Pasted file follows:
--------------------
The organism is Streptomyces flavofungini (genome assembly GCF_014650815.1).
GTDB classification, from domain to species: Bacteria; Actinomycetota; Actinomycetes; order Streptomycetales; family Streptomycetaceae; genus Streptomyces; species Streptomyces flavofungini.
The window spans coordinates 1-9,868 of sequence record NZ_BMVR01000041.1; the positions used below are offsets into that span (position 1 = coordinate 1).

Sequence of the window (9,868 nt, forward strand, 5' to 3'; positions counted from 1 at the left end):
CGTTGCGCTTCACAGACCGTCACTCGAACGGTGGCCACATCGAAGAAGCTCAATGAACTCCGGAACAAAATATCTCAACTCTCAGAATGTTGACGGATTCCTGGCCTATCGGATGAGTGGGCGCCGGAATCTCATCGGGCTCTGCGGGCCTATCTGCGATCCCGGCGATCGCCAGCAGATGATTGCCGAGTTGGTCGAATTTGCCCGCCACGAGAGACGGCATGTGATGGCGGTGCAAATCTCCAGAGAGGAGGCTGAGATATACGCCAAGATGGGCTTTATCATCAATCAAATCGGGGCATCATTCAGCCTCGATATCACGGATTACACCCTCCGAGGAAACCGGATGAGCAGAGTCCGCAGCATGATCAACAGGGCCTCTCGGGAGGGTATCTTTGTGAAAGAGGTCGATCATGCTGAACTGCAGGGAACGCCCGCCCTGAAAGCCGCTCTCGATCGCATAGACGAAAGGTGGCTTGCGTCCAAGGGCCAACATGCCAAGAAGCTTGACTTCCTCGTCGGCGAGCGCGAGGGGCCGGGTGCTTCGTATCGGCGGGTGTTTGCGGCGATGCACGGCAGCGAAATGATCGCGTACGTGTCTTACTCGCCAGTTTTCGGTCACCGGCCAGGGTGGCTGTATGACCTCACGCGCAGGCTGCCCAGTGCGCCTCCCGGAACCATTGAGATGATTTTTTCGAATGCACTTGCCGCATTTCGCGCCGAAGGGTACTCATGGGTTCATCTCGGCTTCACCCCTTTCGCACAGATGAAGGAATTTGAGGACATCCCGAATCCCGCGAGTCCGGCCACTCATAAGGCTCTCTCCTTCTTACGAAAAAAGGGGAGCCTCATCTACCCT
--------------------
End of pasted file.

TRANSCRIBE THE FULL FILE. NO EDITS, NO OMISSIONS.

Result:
The organism is Streptomyces flavofungini (genome assembly GCF_014650815.1).
GTDB classification, from domain to species: Bacteria; Actinomycetota; Actinomycetes; order Streptomycetales; family Streptomycetaceae; genus Streptomyces; species Streptomyces flavofungini.
The window spans coordinates 1-9,868 of sequence record NZ_BMVR01000041.1; the positions used below are offsets into that span (position 1 = coordinate 1).

Sequence of the window (9,868 nt, forward strand, 5' to 3'; positions counted from 1 at the left end):
CGTTGCGCTTCACAGACCGTCACTCGAACGGTGGCCACATCGAAGAAGCTCAATGAACTCCGGAACAAAATATCTCAACTCTCAGAATGTTGACGGATTCCTGGCCTATCGGATGAGTGGGCGCCGGAATCTCATCGGGCTCTGCGGGCCTATCTGCGATCCCGGCGATCGCCAGCAGATGATTGCCGAGTTGGTCGAATTTGCCCGCCACGAGAGACGGCATGTGATGGCGGTGCAAATCTCCAGAGAGGAGGCTGAGATATACGCCAAGATGGGCTTTATCATCAATCAAATCGGGGCATCATTCAGCCTCGATATCACGGATTACACCCTCCGAGGAAACCGGATGAGCAGAGTCCGCAGCATGATCAACAGGGCCTCTCGGGAGGGTATCTTTGTGAAAGAGGTCGATCATGCTGAACTGCAGGGAACGCCCGCCCTGAAAGCCGCTCTCGATCGCATAGACGAAAGGTGGCTTGCGTCCAAGGGCCAACATGCCAAGAAGCTTGACTTCCTCGTCGGCGAGCGCGAGGGGCCGGGTGCTTCGTATCGGCGGGTGTTTGCGGCGATGCACGGCAGCGAAATGATCGCGTACGTGTCTTACTCGCCAGTTTTCGGTCACCGGCCAGGGTGGCTGTATGACCTCACGCGCAGGCTGCCCAGTGCGCCTCCCGGAACCATTGAGATGATTTTTTCGAATGCACTTGCCGCATTTCGCGCCGAAGGGTACTCATGGGTTCATCTCGGCTTCACCCCTTTCGCACAGATGAAGGAATTTGAGGACATCCCGAATCCCGCGAGTCCGGCCACTCATAAGGCTCTCTCCTTCTTACGAAAAAAGGGGAGCCTCATCTACCCT